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    I suspected that Amtrak had something in place given the posts on Amtrak Alerts, bud I wasn’t sure how “comprehensive” it really was. I certainly hope that someone, somewhere is using the data to get to the bottom of things.

    Thanks for providing an “insider view”!
     
  4. Jul 4, 2019 #4

    Michigan Mom

    Michigan Mom

    Michigan Mom

    Lead Service Attendant

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    I know ALLLLL about delay coding in the airline world, at a very granular level. God I hate the delay coding system.
    The reason for its existence is to get your personnel to bust a gut meeting departure times. If equipment is late, place additional stress on personnel to turn the equipment quickly. This can, and does, result in service deficiencies. More in the airline world than for trains I am guessing.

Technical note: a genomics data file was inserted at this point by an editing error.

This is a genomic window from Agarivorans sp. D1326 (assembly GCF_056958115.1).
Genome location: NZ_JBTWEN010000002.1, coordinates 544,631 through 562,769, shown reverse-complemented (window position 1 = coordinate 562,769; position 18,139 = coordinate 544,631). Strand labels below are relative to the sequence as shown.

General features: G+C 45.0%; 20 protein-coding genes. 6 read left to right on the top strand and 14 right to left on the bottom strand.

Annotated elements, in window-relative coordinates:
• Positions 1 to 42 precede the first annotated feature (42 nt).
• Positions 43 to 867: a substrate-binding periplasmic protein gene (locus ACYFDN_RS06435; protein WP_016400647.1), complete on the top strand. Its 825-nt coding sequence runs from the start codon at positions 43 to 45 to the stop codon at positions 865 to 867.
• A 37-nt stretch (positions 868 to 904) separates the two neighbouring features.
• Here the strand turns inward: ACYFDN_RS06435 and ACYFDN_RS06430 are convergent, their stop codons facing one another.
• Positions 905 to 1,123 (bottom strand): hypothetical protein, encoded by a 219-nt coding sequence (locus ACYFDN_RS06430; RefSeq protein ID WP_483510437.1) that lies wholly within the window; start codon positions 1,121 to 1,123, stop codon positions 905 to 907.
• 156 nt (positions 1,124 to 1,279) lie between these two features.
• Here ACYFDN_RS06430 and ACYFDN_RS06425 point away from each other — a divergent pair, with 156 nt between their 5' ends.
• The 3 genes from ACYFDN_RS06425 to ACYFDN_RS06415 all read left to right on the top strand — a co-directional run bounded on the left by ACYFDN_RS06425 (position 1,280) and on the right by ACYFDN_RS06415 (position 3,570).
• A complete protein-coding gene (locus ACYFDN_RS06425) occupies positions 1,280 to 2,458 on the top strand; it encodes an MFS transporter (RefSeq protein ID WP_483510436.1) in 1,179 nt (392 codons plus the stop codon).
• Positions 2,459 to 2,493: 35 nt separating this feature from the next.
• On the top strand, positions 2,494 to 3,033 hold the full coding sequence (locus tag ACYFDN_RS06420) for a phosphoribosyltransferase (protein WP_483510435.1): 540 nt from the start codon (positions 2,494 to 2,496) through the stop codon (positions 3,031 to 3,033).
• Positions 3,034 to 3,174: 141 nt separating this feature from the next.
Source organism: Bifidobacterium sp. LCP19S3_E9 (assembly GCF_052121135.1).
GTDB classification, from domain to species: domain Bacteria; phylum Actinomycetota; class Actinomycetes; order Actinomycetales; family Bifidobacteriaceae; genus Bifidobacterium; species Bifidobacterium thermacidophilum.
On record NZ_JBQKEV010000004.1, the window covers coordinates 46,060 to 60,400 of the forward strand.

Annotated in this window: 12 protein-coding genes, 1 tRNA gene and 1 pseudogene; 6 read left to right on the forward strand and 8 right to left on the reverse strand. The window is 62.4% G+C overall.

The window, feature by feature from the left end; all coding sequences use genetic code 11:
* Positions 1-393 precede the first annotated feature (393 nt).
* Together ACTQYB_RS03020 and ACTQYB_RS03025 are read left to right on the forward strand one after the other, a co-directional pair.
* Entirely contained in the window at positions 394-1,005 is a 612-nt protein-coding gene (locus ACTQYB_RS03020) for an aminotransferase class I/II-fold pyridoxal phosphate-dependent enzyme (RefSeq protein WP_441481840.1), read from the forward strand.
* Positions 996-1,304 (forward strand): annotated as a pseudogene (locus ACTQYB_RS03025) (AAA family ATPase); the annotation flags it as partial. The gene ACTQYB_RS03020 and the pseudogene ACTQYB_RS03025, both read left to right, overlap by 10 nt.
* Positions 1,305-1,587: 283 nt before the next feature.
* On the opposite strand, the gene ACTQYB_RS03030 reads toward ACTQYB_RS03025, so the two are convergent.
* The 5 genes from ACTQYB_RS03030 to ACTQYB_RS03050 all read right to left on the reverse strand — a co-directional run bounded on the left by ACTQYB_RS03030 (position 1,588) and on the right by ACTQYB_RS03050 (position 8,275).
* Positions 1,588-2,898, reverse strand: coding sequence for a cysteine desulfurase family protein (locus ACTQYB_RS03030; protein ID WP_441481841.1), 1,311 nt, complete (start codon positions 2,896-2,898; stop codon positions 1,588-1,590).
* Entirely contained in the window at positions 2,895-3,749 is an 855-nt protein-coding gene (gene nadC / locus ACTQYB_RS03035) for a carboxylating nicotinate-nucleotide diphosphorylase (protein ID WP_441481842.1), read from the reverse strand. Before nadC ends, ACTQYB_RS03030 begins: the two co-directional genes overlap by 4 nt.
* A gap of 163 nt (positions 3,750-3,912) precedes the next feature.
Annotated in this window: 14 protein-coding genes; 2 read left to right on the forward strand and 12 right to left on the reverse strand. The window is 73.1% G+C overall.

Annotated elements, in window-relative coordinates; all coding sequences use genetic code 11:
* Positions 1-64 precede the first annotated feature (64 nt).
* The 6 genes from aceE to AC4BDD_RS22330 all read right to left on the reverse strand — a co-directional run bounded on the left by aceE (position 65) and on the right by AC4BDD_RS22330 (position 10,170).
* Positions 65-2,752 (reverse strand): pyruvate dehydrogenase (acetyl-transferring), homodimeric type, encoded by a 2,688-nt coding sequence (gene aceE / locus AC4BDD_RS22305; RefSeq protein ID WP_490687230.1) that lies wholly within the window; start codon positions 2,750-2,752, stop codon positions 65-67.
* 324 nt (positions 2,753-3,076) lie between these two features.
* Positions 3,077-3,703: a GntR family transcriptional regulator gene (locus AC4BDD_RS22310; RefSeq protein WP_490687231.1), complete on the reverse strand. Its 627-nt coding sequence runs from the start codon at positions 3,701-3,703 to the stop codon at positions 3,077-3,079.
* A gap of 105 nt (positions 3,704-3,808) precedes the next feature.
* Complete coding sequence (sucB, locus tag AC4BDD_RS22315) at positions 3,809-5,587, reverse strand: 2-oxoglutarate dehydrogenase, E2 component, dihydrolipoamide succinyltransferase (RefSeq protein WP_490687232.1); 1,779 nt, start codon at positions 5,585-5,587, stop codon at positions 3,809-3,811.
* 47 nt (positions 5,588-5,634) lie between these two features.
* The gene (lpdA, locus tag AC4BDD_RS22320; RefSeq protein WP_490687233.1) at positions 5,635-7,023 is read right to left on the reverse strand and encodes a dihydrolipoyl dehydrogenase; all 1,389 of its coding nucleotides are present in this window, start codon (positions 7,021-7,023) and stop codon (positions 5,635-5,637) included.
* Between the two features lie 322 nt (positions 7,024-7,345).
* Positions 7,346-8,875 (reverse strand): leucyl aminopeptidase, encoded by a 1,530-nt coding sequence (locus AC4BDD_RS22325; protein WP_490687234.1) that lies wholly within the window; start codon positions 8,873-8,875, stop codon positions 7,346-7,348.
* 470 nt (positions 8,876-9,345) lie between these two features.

Of course, if you didn't pressure your people, the equipment would not turn quickly, but would continue to incur additional delay.
    Weather and mechanical issues cause most delays. Trying to blame the people who are trying to do their jobs is the brainchild of people in charge.
     
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  5. Jul 4, 2019 #5

    Trogdor

    Trogdor

    Trogdor

    Conductor

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    The challenge with all of this is: so what?